Polly Johnson became the sole support of her family. Her occupation was looked down on, as it took her into other homes unaccompanied. Since Andrew did not resemble either of his siblings, there are rumors that he may have been fathered by another man. Polly Johnson remarried to a man named Turner Doughtry, as poor as she was. Johnson's mother apprenticed her son William to James Selby. Andrew became an apprentice in Selby's shop at age ten and was bound to serve until his 21st birthday. Johnson lived with his mother for part of his service, one of Selby's employees taught him rudimentary literacy skills, his education was augmented by citizens who would come to Selby's shop to read to the tailors as they worked. Before he became an apprentice, Johnson came to listen; the readings caused a lifelong love of learning, one of his biographers, Annette Gordon-Reed, suggests that Johnson a gifted public speaker, learned the art as he threaded needles and cut cloth. Johnson was not happy at James Selby's, after about five years, both he and his brother ran away.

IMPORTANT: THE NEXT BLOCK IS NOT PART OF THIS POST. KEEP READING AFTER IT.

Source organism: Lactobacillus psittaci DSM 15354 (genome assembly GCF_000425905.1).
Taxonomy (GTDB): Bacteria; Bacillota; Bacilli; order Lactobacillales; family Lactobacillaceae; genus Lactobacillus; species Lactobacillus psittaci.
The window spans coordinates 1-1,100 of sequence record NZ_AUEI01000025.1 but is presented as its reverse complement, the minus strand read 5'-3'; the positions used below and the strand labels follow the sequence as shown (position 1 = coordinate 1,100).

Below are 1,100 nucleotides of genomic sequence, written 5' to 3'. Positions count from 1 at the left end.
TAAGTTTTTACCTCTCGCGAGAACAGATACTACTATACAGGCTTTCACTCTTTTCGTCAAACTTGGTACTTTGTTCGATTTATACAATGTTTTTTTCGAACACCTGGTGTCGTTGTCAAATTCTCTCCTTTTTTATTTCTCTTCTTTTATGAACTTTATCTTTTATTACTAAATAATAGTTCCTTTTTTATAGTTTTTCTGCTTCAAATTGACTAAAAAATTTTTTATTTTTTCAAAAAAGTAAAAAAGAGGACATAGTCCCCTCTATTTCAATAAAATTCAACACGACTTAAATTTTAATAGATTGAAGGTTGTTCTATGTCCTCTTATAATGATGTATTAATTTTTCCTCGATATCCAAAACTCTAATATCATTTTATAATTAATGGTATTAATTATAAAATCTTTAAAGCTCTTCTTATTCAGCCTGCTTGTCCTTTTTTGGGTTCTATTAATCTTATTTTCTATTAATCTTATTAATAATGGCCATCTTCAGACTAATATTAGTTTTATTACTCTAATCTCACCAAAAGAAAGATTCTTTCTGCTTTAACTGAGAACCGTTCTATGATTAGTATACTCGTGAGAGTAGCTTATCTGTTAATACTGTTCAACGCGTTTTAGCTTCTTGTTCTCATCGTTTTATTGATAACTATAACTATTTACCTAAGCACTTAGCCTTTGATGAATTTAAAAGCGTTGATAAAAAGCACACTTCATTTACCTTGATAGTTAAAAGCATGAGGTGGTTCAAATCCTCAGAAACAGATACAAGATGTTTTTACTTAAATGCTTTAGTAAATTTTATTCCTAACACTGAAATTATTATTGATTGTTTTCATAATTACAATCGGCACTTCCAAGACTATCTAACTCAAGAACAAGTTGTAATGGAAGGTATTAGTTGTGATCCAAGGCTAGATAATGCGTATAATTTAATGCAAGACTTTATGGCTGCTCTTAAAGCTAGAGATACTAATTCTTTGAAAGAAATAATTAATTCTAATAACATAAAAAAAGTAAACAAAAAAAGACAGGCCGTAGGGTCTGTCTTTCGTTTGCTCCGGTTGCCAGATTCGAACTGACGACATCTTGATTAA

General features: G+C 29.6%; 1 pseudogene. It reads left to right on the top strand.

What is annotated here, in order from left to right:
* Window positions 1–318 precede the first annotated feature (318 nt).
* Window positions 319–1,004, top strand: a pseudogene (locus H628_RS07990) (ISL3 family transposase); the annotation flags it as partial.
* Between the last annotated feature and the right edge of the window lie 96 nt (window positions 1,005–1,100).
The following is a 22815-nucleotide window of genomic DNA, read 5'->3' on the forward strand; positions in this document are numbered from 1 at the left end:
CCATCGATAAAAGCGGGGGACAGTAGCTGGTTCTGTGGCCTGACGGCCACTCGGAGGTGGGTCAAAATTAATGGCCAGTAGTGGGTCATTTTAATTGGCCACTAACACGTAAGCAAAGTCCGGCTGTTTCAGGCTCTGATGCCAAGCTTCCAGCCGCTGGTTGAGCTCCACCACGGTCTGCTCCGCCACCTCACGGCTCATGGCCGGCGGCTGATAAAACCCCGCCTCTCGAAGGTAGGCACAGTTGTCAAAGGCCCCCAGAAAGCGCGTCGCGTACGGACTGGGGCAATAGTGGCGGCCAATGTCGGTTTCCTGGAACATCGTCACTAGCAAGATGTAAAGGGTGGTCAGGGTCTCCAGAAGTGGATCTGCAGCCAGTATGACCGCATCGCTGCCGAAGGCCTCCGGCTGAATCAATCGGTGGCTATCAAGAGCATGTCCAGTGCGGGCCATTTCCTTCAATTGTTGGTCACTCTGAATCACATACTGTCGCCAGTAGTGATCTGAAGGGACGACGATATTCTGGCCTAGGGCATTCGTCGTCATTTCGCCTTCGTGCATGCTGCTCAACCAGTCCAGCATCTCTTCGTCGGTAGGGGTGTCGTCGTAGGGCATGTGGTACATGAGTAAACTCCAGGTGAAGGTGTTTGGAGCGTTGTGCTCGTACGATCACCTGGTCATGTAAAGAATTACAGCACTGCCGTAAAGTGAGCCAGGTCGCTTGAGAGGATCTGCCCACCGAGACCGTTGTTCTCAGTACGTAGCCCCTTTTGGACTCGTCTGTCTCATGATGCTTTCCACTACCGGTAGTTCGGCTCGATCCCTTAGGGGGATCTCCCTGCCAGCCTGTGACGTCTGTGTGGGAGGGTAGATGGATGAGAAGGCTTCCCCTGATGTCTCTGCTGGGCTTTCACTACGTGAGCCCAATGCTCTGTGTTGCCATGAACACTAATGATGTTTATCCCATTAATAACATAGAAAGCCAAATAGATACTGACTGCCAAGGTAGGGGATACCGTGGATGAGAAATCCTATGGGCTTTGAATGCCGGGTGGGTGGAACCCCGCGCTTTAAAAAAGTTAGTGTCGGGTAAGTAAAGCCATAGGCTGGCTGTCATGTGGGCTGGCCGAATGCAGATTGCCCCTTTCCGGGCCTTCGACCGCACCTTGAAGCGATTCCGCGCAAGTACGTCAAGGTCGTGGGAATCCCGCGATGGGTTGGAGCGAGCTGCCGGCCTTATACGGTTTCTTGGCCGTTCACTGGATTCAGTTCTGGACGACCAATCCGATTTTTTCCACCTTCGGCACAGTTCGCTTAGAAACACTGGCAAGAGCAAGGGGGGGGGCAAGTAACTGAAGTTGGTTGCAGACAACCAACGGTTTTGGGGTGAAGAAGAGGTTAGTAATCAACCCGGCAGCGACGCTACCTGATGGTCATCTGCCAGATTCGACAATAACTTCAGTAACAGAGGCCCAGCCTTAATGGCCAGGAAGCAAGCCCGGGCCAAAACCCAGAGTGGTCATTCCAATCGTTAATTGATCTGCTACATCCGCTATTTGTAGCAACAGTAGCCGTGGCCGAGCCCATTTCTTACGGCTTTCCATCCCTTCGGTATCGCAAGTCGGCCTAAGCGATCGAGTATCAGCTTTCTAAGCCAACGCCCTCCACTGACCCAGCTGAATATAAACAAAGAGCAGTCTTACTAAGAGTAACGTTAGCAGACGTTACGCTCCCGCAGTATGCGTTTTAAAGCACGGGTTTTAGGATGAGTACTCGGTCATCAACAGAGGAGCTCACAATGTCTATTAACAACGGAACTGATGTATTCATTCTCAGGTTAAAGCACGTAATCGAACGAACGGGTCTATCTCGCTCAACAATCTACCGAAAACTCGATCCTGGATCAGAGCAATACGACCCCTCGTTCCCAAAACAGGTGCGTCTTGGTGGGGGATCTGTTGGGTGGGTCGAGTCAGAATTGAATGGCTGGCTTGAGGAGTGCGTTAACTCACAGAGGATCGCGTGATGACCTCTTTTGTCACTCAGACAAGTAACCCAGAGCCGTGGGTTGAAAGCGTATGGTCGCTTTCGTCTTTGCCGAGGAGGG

Selby responded by placing a reward for their return: "Ten Dollars Reward. Ran away from the subscriber, two apprentice boys bound, named William and Andrew Johnson... to any person who will deliver said apprentices to me

Gare de Besançon Franche-Comté TGV